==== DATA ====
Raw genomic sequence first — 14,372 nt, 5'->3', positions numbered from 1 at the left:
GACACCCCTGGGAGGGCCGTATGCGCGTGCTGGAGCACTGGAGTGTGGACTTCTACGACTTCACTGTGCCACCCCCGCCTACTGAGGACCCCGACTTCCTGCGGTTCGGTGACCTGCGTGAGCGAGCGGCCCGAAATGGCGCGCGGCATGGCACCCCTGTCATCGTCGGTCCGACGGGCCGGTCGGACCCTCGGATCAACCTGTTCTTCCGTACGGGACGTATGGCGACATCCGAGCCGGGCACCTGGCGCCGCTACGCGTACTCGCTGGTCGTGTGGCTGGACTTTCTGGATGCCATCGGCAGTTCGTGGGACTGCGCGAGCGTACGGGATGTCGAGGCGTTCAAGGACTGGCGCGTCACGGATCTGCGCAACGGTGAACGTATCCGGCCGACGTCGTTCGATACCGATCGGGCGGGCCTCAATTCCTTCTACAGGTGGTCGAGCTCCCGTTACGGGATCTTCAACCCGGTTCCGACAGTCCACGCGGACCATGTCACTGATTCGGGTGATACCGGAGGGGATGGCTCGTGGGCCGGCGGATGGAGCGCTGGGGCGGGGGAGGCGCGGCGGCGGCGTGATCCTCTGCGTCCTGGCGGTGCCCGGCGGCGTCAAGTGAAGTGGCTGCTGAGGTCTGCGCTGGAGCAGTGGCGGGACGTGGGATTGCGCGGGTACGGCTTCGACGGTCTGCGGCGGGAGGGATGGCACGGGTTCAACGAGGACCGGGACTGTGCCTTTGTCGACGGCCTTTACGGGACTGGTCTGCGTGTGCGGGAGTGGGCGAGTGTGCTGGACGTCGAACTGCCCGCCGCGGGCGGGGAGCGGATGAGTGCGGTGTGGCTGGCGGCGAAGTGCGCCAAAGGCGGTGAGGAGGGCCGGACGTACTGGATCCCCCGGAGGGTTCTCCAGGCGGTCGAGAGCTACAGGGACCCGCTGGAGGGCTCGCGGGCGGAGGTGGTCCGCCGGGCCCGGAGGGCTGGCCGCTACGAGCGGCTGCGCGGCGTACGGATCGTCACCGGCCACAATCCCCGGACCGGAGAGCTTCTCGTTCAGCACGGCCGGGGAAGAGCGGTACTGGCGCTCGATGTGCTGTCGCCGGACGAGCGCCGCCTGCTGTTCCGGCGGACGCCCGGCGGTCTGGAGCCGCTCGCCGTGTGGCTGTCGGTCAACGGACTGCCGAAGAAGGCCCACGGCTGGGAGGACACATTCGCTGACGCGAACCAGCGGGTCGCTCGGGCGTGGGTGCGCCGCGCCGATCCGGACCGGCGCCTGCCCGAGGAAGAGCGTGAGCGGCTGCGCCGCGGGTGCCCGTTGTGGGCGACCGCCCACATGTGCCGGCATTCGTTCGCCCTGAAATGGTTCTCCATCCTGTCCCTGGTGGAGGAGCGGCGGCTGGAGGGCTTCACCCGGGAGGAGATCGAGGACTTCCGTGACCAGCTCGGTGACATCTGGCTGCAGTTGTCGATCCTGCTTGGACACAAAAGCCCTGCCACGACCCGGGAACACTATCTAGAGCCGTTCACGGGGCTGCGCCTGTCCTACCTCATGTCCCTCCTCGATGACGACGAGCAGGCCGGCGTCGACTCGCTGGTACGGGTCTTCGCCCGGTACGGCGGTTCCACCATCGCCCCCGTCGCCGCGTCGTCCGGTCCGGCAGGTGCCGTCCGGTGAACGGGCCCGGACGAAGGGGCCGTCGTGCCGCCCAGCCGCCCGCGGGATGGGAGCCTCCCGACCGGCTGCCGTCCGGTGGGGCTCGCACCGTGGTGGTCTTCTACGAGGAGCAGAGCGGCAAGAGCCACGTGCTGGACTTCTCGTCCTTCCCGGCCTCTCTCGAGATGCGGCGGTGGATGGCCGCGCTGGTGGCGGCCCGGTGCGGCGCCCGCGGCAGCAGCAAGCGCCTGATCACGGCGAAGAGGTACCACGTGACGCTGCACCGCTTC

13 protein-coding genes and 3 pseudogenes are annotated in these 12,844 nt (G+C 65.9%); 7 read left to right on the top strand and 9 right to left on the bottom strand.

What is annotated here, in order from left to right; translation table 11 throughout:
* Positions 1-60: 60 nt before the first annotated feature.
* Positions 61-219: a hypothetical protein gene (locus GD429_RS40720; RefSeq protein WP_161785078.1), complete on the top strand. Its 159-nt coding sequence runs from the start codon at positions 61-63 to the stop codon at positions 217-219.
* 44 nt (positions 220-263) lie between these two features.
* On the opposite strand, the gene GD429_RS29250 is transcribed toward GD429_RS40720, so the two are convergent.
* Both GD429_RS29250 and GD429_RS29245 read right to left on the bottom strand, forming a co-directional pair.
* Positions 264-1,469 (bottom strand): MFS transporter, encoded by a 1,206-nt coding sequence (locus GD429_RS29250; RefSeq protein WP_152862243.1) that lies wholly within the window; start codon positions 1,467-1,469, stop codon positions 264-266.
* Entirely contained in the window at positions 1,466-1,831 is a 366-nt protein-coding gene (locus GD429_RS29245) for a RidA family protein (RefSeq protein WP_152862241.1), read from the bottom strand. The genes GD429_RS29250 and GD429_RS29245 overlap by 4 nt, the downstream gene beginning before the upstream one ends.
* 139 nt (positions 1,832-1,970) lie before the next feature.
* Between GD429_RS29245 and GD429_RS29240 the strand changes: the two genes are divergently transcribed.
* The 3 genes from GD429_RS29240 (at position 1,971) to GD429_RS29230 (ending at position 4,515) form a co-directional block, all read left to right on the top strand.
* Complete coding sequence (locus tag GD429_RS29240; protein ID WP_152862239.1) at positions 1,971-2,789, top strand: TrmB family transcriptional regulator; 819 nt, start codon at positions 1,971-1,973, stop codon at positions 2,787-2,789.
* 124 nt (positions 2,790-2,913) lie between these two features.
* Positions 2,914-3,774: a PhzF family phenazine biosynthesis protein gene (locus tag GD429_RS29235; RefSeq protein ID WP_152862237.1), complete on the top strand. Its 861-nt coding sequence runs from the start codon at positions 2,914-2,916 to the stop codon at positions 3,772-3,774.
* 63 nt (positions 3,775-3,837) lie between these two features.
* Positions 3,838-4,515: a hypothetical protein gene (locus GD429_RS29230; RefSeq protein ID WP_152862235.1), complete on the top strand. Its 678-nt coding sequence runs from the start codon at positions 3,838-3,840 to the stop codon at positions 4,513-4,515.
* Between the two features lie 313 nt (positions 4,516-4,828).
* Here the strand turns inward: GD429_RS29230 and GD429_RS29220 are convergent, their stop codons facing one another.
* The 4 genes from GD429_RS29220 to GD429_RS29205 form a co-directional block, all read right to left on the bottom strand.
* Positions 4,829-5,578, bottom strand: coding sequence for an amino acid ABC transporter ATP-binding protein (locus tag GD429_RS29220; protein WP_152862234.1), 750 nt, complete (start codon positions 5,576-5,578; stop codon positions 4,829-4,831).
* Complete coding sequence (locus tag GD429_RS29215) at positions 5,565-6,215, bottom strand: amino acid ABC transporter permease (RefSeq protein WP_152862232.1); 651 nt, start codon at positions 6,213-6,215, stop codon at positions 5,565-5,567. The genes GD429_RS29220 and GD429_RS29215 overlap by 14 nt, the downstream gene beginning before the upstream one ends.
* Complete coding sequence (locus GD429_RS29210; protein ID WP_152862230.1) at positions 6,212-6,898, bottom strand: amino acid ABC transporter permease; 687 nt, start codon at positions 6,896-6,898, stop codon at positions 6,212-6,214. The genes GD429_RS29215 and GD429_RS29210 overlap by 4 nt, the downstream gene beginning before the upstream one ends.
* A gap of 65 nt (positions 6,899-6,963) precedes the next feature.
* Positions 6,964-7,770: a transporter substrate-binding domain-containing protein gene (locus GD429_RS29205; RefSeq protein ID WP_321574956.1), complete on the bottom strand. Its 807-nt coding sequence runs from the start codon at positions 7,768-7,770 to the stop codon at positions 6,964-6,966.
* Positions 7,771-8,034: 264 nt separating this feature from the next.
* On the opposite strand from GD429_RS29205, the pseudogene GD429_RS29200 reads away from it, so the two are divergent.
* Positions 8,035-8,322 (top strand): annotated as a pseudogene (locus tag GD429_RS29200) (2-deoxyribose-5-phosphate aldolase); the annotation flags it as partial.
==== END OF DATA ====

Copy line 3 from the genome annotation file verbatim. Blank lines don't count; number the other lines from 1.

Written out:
13 protein-coding genes and 3 pseudogenes are annotated in these 12,844 nt (G+C 65.9%); 7 read left to right on the top strand and 9 right to left on the bottom strand.